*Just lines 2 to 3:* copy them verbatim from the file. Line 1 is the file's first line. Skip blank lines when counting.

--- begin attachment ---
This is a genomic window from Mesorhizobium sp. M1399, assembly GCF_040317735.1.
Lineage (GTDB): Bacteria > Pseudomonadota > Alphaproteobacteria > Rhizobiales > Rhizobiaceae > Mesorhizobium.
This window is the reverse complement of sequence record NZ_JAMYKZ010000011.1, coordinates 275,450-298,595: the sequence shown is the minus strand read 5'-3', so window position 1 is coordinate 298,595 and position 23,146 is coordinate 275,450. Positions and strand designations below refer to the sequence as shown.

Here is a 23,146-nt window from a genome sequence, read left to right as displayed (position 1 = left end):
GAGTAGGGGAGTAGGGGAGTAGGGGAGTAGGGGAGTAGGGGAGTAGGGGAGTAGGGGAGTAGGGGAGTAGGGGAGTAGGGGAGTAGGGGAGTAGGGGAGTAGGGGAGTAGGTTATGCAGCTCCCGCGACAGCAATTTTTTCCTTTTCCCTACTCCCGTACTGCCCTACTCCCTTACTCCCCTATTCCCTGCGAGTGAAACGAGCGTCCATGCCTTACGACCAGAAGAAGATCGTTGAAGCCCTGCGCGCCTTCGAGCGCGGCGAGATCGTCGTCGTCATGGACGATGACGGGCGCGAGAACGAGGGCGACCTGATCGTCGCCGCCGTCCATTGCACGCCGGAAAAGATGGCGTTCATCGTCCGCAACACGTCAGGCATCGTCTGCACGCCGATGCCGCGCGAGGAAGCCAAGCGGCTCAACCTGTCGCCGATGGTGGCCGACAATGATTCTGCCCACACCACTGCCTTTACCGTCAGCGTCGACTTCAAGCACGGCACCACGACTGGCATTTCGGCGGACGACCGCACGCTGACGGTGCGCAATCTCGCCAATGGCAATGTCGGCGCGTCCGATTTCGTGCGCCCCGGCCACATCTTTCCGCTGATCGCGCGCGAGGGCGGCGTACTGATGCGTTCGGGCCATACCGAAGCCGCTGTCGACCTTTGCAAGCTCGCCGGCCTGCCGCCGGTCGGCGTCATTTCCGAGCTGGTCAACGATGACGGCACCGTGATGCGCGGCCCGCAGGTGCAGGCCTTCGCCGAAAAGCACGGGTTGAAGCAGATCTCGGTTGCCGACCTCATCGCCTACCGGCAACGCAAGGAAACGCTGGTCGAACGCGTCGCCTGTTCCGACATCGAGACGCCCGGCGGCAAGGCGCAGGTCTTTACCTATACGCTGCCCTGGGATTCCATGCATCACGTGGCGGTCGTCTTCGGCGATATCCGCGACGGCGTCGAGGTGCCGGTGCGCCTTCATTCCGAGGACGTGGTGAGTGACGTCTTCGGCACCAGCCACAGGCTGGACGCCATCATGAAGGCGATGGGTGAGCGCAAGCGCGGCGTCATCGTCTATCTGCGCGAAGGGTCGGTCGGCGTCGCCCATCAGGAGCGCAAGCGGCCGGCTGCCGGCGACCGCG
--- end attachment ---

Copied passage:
Lineage (GTDB): Bacteria > Pseudomonadota > Alphaproteobacteria > Rhizobiales > Rhizobiaceae > Mesorhizobium.
This window is the reverse complement of sequence record NZ_JAMYKZ010000011.1, coordinates 275,450-298,595: the sequence shown is the minus strand read 5'-3', so window position 1 is coordinate 298,595 and position 23,146 is coordinate 275,450. Positions and strand designations below refer to the sequence as shown.